This is one of a collection of films made by the Selby Cine Club. This film provides a wonderful overview of the town of Selby as it was in 1965 and is accompanied by an interesting historical commentary. It shows pedestrians and traffic in the town centre, many of the shops, and includes the Toll Bridge, the Monday market, the Reverend John Kent giving a tour of the Abbey, the shipyard, the BOCM Mill, and a Council meeting.
This is a film of a pageant being put on the 3rd and 4th July 1951 by Hunmanby County Primary School to mark the Festival of Britain. The pageant is performed by children from the village and covers the village history from the Romans to the nineteenth century. There are many historical scenes, each explained in illustrated intertitles.
Journalist Bill Mitchell's job is to chronicle the lives of the people who inhabit the landscape he loves - the beautiful Yorkshire Dales. His magazine, The Dalesman, has a circulation of 56,000 but it is estimated to be read by more than half a million people every month. These readers are scattered not just throughout Yorkshire, but can be found in Bhutan and the Falklands. Now, after forty years as reporter and editor, Bill Mitchell - one of the best-loved characters - is to retire. Alan Bennett narrates and Richard Whiteley reports on Bill's travels as he meets shepherds, farmers and other true Dales folk.
This film has presenter Michael Clegg visiting a Yorkshire Fishing Authority fish farm at High Costa Mill, Marton Lane, near Pickering, and joining their teams in their patrol boats aiming to prevent illegal fishing on the River Esk and in the North Sea off the coast of Whitby.
Every day at Fylingdales, the Early Warning Missile Base high on the North York Moors near Whitby in North Yorkshire, 5000 space objects come under the day-and-night questioning of 100-ton radar scanners. The basic function of Fylingdales is to alert the West to possible Russian nuclear ballistic attack. Three 'golf-balls' dominate Fylingdales, along with a smaller listening-ear dome which analyses interference from unwanted radio and television signals. This documentary provides a fascinating insight into the function of Fylingdales. We visit the operation room, accessed by a secret 800 metre long tunnel, and find out about the 700 people who man this highly-secret, self-contained township. Peace protestors and CND supporters have their say too.
This is a Yorkshire Television documentary that investigates the conflict between environmentalists and limestone and gritstone companies quarrying in the Yorkshire and Derbyshire National Parks. It is presented by comedian, folk singer and environmentalist Mike Harding and includes interviews with interested parties for and against the quarrying. A number of quarries are seen and discussed: Ribblehead, Horton-in-Ribblesdale, Ingleton Quarry, Giggleswick, Kilnsey Gray, Arcow Quarry and Helworth Quarry, both at Helmworth Bridge, Swinden Quarry near Grassington and Cool Scar Quarry at Kilnsey, in Yorkshire; and Topley Pike Quarry and Eldon Hill Quarry in Derbyshire.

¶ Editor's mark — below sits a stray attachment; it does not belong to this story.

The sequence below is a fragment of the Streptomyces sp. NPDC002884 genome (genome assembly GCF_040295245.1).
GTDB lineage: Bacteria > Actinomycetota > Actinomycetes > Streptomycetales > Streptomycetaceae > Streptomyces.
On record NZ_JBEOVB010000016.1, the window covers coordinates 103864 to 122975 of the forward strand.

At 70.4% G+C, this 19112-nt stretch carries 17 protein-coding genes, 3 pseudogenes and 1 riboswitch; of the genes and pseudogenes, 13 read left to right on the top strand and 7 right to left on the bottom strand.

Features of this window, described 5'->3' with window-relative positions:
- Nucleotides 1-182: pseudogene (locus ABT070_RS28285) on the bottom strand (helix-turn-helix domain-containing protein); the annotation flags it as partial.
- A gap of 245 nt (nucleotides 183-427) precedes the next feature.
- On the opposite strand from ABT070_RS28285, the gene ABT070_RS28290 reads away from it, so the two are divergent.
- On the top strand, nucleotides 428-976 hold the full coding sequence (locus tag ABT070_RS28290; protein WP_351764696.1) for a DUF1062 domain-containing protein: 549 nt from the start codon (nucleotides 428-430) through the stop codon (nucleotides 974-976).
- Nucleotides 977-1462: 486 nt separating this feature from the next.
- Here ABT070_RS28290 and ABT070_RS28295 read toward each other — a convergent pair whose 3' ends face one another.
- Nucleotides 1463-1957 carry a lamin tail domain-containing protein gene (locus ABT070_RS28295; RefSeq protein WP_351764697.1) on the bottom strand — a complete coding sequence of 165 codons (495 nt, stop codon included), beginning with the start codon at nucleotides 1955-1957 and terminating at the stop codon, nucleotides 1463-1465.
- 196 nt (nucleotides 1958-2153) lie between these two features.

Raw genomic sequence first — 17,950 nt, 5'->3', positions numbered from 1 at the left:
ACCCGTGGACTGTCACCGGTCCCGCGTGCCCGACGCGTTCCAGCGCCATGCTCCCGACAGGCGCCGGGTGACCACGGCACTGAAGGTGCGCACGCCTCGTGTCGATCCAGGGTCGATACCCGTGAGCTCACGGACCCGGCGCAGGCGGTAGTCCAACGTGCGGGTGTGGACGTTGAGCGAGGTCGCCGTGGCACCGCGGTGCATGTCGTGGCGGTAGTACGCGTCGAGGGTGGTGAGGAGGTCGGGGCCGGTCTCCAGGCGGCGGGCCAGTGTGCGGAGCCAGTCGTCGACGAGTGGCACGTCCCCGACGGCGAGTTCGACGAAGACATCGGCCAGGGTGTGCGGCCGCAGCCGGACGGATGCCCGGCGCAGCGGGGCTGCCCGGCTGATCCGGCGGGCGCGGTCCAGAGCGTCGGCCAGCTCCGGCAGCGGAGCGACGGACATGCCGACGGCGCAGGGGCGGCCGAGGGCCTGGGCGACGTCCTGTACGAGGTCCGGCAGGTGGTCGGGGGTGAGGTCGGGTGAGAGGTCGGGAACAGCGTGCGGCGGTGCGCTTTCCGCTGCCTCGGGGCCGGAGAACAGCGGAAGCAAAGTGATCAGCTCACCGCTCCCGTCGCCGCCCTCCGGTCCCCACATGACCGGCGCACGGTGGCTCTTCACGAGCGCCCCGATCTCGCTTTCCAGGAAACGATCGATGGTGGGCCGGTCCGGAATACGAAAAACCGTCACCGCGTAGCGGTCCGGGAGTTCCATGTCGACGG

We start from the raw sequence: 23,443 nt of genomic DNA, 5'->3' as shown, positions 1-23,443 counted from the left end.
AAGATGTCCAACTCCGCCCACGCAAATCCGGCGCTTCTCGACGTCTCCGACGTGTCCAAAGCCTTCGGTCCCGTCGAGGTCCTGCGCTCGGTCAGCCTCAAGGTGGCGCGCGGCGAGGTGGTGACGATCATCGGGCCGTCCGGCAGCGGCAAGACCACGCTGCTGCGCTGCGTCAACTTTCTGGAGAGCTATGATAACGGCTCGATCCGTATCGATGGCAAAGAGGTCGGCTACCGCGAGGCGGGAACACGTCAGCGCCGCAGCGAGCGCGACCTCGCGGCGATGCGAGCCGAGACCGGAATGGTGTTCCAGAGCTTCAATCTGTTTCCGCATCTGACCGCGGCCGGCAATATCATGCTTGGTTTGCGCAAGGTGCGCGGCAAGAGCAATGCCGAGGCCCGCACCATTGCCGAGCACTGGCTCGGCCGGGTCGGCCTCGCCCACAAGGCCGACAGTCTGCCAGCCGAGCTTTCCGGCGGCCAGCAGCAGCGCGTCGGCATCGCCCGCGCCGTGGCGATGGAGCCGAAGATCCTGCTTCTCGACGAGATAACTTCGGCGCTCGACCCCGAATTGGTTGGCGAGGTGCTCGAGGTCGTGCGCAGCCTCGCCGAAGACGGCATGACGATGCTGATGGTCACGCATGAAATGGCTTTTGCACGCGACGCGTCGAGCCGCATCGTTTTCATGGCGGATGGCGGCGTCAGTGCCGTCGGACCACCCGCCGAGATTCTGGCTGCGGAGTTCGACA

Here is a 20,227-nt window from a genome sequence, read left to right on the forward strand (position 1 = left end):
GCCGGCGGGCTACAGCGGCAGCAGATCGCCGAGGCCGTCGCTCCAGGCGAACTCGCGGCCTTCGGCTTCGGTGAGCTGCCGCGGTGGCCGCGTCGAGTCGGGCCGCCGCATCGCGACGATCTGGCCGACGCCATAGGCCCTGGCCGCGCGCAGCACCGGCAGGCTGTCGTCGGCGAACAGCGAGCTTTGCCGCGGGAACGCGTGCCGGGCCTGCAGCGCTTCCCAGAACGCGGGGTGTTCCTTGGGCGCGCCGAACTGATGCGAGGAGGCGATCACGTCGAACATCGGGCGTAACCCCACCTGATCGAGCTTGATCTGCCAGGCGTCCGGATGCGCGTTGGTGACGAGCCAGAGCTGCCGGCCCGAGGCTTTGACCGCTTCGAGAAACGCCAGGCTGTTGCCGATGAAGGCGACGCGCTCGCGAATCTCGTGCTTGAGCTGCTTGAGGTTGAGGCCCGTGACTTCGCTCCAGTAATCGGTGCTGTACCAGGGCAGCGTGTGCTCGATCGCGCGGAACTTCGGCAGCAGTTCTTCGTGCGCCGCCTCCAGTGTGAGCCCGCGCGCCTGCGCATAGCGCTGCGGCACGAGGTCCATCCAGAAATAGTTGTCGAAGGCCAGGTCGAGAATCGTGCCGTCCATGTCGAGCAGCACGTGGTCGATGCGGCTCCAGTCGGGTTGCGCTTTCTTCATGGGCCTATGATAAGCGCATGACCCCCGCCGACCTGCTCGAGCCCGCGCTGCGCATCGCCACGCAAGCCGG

A documentary using archive photographs and readings from the period which portrays the decline of lead mining in Swaledale in the second half of the nineteenth century, painting a bleak picture of the lives of the lead miners who bargained as individuals for work. It also focuses on the efforts of Sir George Denys to keep lead mining going. The programme was orginally transmitted 18/04/1976.
This YTV documentary, first broadcast on 18th January, 1982, was made just two years before the Great Miners’ Strike of 1984/85, giving an optimistic view of the future of coal mining in South Yorkshire. The new £400 million coal complex of Selby is nearing completion, and interviews with the local council, the NCB and miners reveal high hopes that it will lead to more coal fields opening and more jobs for the area. It includes interviews with miners, NCB representatives and other interested parties.
Made by Eddie Percy of Settle, this is a film of an agricultural show, the opening of a new bus shelter in Giggleswick, and a day out in Rhyl.
This is a film in two parts. Made by Eddie Percy of Settle, the film features the Settle Conservative Association Donkey Derby in July, 1964 as well as a traction rally at Harewood House.
This is a film made by Eddie Percy of Settle which shows the aftermath and damage done by the flash flood in the village of Wray. The flood took place on 8 August, 1967 where the River Roeburn flooded the Lancashire village. Also included in the film is footage of Appleby Fair and the Settle Pram Race.
This is a film made by Eddie Percy showing a Rogation Day and School Sports day in Settle, a Flower Show and night time illuminations in Morecombe. Rogation days are days of prayer and fasting in Western Christianity. They are observed with processions and the Litany of the Saints, and much of the procession is featured in this film.
This is a Yorkshire television documentary about the Sunley family, Joe, Connie and daughter Mary, who breed Cleveland Bay horses and run a farm without electricity near Whitby. The film focuses on Mary and her difficulties in marrying and leaving with her fiancée Jim. The programme was originally transmitted on 14th May, 1974.